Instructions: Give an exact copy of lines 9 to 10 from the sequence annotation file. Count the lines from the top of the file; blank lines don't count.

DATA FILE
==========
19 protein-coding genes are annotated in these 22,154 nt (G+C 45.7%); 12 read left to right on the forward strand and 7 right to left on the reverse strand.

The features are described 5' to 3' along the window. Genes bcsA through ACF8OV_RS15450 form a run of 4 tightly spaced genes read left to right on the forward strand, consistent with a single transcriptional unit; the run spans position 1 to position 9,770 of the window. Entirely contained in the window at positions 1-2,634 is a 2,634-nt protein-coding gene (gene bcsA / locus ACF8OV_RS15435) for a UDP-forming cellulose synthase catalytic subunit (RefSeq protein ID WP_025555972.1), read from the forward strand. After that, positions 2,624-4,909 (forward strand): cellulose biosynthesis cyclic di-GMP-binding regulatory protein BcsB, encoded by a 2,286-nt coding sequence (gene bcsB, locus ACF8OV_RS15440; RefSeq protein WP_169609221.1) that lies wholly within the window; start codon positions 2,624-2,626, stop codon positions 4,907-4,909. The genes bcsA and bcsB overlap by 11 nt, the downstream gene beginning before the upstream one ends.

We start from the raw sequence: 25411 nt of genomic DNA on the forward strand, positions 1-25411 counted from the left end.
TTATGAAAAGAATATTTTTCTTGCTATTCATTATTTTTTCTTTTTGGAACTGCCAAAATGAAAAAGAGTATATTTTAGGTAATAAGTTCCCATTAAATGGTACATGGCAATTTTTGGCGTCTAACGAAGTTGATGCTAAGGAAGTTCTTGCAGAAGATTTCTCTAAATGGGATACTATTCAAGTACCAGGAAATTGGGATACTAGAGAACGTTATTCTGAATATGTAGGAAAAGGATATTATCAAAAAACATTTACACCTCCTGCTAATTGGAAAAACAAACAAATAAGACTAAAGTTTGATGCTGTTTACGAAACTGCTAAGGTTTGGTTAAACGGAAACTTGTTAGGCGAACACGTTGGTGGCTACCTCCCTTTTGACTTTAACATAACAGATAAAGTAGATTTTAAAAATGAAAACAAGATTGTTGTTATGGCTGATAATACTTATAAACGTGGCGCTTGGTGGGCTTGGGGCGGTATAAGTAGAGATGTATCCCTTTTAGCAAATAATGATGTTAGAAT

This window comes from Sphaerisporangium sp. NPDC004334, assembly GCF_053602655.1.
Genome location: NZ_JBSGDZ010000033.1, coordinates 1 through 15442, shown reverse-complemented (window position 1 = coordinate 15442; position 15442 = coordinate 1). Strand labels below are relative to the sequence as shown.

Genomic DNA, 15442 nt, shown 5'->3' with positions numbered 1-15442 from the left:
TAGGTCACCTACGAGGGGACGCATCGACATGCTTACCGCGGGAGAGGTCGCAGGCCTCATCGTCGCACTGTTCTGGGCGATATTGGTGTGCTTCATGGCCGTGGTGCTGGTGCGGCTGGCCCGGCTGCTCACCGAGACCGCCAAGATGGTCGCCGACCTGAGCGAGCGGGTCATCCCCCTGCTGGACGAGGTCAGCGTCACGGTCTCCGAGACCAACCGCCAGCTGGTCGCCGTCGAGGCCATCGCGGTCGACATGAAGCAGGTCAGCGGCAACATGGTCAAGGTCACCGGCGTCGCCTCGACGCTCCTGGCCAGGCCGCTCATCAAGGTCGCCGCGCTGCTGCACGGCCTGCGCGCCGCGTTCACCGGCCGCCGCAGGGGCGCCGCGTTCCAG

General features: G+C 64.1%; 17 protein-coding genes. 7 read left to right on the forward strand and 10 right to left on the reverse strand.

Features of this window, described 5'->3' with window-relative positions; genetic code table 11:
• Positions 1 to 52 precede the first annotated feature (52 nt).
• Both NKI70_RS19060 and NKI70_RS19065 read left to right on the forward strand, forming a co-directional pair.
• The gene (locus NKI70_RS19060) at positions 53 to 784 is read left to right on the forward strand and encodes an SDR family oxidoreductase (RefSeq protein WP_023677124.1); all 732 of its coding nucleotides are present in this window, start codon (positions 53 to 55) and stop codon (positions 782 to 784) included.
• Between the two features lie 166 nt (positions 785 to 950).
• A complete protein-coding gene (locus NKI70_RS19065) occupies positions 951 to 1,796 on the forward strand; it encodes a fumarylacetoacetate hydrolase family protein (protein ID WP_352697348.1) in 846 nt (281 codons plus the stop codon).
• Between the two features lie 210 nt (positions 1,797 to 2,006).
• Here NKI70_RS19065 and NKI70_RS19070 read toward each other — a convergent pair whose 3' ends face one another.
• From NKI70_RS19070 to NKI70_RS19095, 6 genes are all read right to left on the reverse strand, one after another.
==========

General features: G+C 64.1%; 17 protein-coding genes. 7 read left to right on the forward strand and 10 right to left on the reverse strand.

Features of this window, described 5'->3' with window-relative positions; genetic code table 11: